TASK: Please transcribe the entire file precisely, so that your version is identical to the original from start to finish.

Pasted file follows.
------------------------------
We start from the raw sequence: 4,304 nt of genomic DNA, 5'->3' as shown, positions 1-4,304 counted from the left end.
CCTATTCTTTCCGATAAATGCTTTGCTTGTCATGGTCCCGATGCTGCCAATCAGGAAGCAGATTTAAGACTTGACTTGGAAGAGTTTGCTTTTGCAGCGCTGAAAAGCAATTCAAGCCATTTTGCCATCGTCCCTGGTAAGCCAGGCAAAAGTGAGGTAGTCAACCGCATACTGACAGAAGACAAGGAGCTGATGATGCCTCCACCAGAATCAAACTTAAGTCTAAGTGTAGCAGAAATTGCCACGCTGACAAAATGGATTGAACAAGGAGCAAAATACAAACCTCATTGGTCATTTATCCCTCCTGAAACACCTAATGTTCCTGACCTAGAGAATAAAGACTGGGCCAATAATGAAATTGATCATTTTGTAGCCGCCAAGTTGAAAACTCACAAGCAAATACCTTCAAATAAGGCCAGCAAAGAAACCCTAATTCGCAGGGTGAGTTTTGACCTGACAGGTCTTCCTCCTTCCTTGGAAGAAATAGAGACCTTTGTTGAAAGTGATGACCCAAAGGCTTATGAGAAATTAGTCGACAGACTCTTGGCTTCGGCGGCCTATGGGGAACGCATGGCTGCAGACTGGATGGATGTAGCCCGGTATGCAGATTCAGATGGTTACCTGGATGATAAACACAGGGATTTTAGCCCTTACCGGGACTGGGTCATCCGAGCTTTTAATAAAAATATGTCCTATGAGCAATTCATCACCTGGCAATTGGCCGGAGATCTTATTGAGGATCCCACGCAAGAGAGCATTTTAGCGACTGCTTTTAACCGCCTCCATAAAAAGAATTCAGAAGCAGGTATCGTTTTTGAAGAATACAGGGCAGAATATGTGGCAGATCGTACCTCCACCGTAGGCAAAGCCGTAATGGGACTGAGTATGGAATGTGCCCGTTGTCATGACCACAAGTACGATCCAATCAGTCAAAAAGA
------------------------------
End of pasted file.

We start from the raw sequence: 4,304 nt of genomic DNA, 5'->3' as shown, positions 1-4,304 counted from the left end.
CCTATTCTTTCCGATAAATGCTTTGCTTGTCATGGTCCCGATGCTGCCAATCAGGAAGCAGATTTAAGACTTGACTTGGAAGAGTTTGCTTTTGCAGCGCTGAAAAGCAATTCAAGCCATTTTGCCATCGTCCCTGGTAAGCCAGGCAAAAGTGAGGTAGTCAACCGCATACTGACAGAAGACAAGGAGCTGATGATGCCTCCACCAGAATCAAACTTAAGTCTAAGTGTAGCAGAAATTGCCACGCTGACAAAATGGATTGAACAAGGAGCAAAATACAAACCTCATTGGTCATTTATCCCTCCTGAAACACCTAATGTTCCTGACCTAGAGAATAAAGACTGGGCCAATAATGAAATTGATCATTTTGTAGCCGCCAAGTTGAAAACTCACAAGCAAATACCTTCAAATAAGGCCAGCAAAGAAACCCTAATTCGCAGGGTGAGTTTTGACCTGACAGGTCTTCCTCCTTCCTTGGAAGAAATAGAGACCTTTGTTGAAAGTGATGACCCAAAGGCTTATGAGAAATTAGTCGACAGACTCTTGGCTTCGGCGGCCTATGGGGAACGCATGGCTGCAGACTGGATGGATGTAGCCCGGTATGCAGATTCAGATGGTTACCTGGATGATAAACACAGGGATTTTAGCCCTTACCGGGACTGGGTCATCCGAGCTTTTAATAAAAATATGTCCTATGAGCAATTCATCACCTGGCAATTGGCCGGAGATCTTATTGAGGATCCCACGCAAGAGAGCATTTTAGCGACTGCTTTTAACCGCCTCCATAAAAAGAATTCAGAAGCAGGTATCGTTTTTGAAGAATACAGGGCAGAATATGTGGCAGATCGTACCTCCACCGTAGGCAAAGCCGTAATGGGACTGAGTATGGAATGTGCCCGTTGTCATGACCACAAGTACGATCCAATCAGTCAAAAAGA